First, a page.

The Power of Restorative Yoga
This gently type yoga uses multiple props and supine poses and focuses on realignment, rebalancing, and relaxation.
Restorative yoga pose can lead to rejuvenation.
Warmth. Stillness. Darkness.
If that sounds like a prescription for a good night’s sleep, you’re on the right track. Those conditions are also necessary for participants in a restorative yoga class, according to instructor Jewel Young Barrette, whose study with master teacher Judith Lasater, founder of San Francisco’s Iyengar Yoga Institute, taught her those three precepts. She continues to use them in her workshops at Gaia Yoga in Richmond and in private sessions.
Until just a few years ago, few longtime yoga devotees had heard of “restorative” yoga. Yet it wasn’t new. Yoga guru B.K.S. Iyengar, creator of the yoga system that bears his name, pioneered what has become known as restorative yoga, with its use of multiple props, supine poses, and focus on realignment, rebalancing, and most of all, relaxation.
Today, restorative yoga has become one of the most popular classes at many studios, not least because this gentle, healing form can be practiced by almost anyone. Restorative instructor Giulia Divina Colbacchini, who studied with Nicole Becker at Ojas Yoga Center in El Cerrito, explained that after years of intense ashtanga vinyasa yoga practice, she realized she “wanted to tend and care for my body as the inevitable aging process took its course. I started to look for a daily practice aimed to recover and rejuvenate, as a safe, balancing addition to the vigorous ashtanga.”
Barrette noted that restorative yoga is designed to affect the parasympathetic nervous system, also known as the “rest-and-digest” system. “The long, calm poses allow the body let go, slow the heart rate, and deepen the breath,” she said. The sympathetic nervous system, which controls the “fight/flight/freeze” reactions of the body, has been over-stimulated in many people during the past few years, she said, and restorative yoga is a way to “return to homeostasis.”
A typical restorative class may last as long as 90 minutes and include props such as large and small bolsters, yoga blocks, straps, and blankets. Participants are guided through stretches, gentle twists, and relaxation poses, including the classic “feet-up-the-wall,” a restorative inversion. In some classes, the practice is accompanied by a guided meditation; in others, such as Barrette’s workshops, sound healing techniques are also used.
“The more the body is relaxed, the quicker it can heal,” said Colbacchini. “Restorative poses give you the opportunity to notice where you hold tension.” She cited increased flexibility, improved sleep, lowered blood pressure, and a boosted immune system as benefits many restorative practitioners experience.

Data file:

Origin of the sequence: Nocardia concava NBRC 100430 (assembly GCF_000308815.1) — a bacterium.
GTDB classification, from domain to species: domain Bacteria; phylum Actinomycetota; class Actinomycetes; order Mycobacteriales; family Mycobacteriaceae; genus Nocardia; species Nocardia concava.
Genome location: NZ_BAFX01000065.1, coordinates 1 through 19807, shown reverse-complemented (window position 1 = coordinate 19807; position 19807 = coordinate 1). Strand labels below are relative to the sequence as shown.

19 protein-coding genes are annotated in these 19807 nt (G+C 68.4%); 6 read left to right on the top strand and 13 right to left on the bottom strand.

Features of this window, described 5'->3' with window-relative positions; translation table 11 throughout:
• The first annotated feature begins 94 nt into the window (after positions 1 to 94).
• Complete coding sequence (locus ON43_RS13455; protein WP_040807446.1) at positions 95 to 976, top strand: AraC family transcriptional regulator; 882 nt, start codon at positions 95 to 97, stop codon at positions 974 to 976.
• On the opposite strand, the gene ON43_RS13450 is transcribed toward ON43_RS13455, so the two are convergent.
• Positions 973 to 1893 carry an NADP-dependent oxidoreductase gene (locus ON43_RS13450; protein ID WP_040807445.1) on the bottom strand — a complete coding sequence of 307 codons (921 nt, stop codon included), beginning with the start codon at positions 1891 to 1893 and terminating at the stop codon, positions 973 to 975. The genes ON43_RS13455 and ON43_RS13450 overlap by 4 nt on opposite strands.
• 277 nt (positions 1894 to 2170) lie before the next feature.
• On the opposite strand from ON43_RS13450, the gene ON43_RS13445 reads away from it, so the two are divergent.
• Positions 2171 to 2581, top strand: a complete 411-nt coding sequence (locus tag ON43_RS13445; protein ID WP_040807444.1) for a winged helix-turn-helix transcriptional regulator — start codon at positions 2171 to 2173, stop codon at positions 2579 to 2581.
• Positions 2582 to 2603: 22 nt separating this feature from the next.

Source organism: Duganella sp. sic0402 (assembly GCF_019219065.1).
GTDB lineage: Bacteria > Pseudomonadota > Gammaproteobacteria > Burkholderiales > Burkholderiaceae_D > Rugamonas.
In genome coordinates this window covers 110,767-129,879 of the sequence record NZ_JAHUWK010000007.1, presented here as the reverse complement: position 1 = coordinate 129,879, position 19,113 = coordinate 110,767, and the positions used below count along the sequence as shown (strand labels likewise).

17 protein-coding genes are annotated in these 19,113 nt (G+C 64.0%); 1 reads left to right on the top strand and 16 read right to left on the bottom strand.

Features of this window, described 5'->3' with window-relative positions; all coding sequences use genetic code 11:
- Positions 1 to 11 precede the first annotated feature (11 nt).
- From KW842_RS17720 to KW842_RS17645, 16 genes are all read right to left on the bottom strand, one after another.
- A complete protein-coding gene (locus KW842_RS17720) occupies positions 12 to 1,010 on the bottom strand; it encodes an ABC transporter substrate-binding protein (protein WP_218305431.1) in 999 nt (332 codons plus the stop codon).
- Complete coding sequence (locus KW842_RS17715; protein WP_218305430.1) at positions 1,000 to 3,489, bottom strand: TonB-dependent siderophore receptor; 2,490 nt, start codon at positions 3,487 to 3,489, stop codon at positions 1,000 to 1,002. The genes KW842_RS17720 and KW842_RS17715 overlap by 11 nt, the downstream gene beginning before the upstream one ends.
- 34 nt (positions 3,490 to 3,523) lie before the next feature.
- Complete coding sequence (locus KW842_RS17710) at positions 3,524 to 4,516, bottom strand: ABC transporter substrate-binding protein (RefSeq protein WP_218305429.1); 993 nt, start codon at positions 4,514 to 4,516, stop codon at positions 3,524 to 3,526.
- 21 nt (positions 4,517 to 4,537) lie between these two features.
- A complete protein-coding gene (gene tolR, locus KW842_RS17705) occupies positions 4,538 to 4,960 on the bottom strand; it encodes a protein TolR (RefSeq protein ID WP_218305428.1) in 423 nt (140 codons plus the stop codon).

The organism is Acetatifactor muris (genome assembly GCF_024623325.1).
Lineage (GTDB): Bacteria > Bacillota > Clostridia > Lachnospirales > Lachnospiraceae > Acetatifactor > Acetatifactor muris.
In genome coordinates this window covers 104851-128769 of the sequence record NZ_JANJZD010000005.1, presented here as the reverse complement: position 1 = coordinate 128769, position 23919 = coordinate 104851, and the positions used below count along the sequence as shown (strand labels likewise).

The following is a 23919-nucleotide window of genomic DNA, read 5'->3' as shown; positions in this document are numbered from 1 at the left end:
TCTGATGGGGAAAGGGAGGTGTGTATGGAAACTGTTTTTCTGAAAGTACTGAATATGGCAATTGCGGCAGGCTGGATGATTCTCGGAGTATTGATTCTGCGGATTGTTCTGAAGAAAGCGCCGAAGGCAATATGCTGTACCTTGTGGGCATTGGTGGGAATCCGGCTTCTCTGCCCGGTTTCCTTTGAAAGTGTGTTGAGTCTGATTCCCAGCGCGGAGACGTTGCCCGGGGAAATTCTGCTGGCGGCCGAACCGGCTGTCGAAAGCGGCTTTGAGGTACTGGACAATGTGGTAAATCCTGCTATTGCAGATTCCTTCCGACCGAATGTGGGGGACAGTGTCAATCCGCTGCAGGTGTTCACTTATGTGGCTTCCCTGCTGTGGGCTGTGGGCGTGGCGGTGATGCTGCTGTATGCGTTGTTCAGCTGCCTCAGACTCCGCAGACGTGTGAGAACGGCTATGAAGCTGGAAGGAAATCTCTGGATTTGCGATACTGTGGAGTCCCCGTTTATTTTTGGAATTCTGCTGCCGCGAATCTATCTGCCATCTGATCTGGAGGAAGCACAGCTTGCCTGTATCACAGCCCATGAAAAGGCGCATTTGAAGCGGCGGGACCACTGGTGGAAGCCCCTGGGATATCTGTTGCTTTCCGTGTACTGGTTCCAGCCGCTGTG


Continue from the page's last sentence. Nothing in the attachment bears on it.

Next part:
Both Barrette and Colbacchini emphasized that restorative instructors are trained to be able to modify the poses, so that even those recovering from injury, or with arthritis or other chronic impairments, can safely participate. Bolsters and blankets can be doubled or even tripled to provide more support, and students are reassured that comfort and deep relaxation are the priorities. “Above all, we are there to help the student drop into a deep state of healing,” said Barrette.
Like Colbacchini, who did not begin practicing restorative yoga until she was in her 40s, people who for years pursue very strenuous workout routines discover that as they age, they need to soothe and regenerate as well as push the body’s limits. “I knew my body could not endure the level of frequency and intensity [of her routine at the time] without suffering some long-term side effects from overuse of the joints, ligaments and muscles,” she said.
Another advantage of a restorative yoga practice, said Barrette, is that it can be done at home as well. A student can easily acquire a bolster, blocks, and a strap from online sites and replicate much of what they learn in class on their own. “You can do some of the poses while traveling to help muscles and fascia unwind,” she added. That said, the atmosphere in a class contributes to the quiet unwinding and reduction of stress and anxiety that are benefits of this form.
Yet another outcome for some students is an introduction to meditation practice. “Restorative yoga is a great segue into meditation, which can be intimidating at first,” Colbacchini noted. She described it as a “bridge” between familiar yoga poses and, for some, the unfamiliar practice of meditation. Her classes at Ojas Yoga and at Gaia Yoga and her private sessions usually include a guided meditation.
Judith Lasater describes restorative yoga as “healing the world one savasana at a time,” said Barrette. And if an occasional snore is heard in class … well, all the better.
Restorative Yoga Options
Many yoga studios in the East Bay offer restorative classes and workshops. The following are a few suggestions.
Gaia Yoga, 39 Washington Ave., Richmond, 510-255-0821, GaiaYogaStudio.com.
Ojas Yoga Center, 707 El Cerrito Plaza, El Cerrito, 510-525-1369, OjasYogaCenter.com.
YogaKula, 1700 Shattuck Ave., Ste. 2, Berkeley, 510-486-024, YogaKula.com.
Namaste Yoga in Oakland and Berkeley, ILoveNamaste.com.
Nest Yoga, 3976 Piedmont Ave., Oakland, 510-778-0887, Nest-Yoga.com
For Jewel Young Barrette’s workshop/private sessions, visit JewelYogi.com.